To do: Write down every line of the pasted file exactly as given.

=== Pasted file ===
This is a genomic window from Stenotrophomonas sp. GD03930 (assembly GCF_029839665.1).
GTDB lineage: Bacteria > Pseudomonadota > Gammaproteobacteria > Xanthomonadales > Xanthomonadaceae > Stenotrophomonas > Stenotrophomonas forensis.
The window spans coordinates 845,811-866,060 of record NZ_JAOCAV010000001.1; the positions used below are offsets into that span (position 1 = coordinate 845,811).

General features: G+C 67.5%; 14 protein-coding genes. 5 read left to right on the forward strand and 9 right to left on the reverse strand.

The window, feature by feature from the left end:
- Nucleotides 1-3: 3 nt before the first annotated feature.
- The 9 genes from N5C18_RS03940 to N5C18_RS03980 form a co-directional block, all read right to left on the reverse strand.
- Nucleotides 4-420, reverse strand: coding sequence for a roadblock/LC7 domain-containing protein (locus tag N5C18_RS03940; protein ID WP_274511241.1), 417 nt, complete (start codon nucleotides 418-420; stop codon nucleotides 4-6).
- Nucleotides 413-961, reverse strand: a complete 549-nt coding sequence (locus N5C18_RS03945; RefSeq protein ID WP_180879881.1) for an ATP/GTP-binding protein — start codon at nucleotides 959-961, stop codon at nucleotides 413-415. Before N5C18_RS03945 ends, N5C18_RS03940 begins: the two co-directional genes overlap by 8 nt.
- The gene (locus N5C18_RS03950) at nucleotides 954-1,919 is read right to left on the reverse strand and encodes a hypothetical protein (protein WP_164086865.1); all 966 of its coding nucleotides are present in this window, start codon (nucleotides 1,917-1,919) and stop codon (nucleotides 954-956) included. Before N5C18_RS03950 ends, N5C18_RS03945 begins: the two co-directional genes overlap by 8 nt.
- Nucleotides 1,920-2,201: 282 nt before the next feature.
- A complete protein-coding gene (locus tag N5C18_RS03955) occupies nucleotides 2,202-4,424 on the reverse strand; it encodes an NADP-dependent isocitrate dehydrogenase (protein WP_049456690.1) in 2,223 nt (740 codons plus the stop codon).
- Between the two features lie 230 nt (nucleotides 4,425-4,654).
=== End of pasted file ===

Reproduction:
This is a genomic window from Stenotrophomonas sp. GD03930 (assembly GCF_029839665.1).
GTDB lineage: Bacteria > Pseudomonadota > Gammaproteobacteria > Xanthomonadales > Xanthomonadaceae > Stenotrophomonas > Stenotrophomonas forensis.
The window spans coordinates 845,811-866,060 of record NZ_JAOCAV010000001.1; the positions used below are offsets into that span (position 1 = coordinate 845,811).

General features: G+C 67.5%; 14 protein-coding genes. 5 read left to right on the forward strand and 9 right to left on the reverse strand.

The window, feature by feature from the left end:
- Nucleotides 1-3: 3 nt before the first annotated feature.
- The 9 genes from N5C18_RS03940 to N5C18_RS03980 form a co-directional block, all read right to left on the reverse strand.
- Nucleotides 4-420, reverse strand: coding sequence for a roadblock/LC7 domain-containing protein (locus tag N5C18_RS03940; protein ID WP_274511241.1), 417 nt, complete (start codon nucleotides 418-420; stop codon nucleotides 4-6).
- Nucleotides 413-961, reverse strand: a complete 549-nt coding sequence (locus N5C18_RS03945; RefSeq protein ID WP_180879881.1) for an ATP/GTP-binding protein — start codon at nucleotides 959-961, stop codon at nucleotides 413-415. Before N5C18_RS03945 ends, N5C18_RS03940 begins: the two co-directional genes overlap by 8 nt.
- The gene (locus N5C18_RS03950) at nucleotides 954-1,919 is read right to left on the reverse strand and encodes a hypothetical protein (protein WP_164086865.1); all 966 of its coding nucleotides are present in this window, start codon (nucleotides 1,917-1,919) and stop codon (nucleotides 954-956) included. Before N5C18_RS03950 ends, N5C18_RS03945 begins: the two co-directional genes overlap by 8 nt.
- Nucleotides 1,920-2,201: 282 nt before the next feature.
- A complete protein-coding gene (locus tag N5C18_RS03955) occupies nucleotides 2,202-4,424 on the reverse strand; it encodes an NADP-dependent isocitrate dehydrogenase (protein WP_049456690.1) in 2,223 nt (740 codons plus the stop codon).
- Between the two features lie 230 nt (nucleotides 4,425-4,654).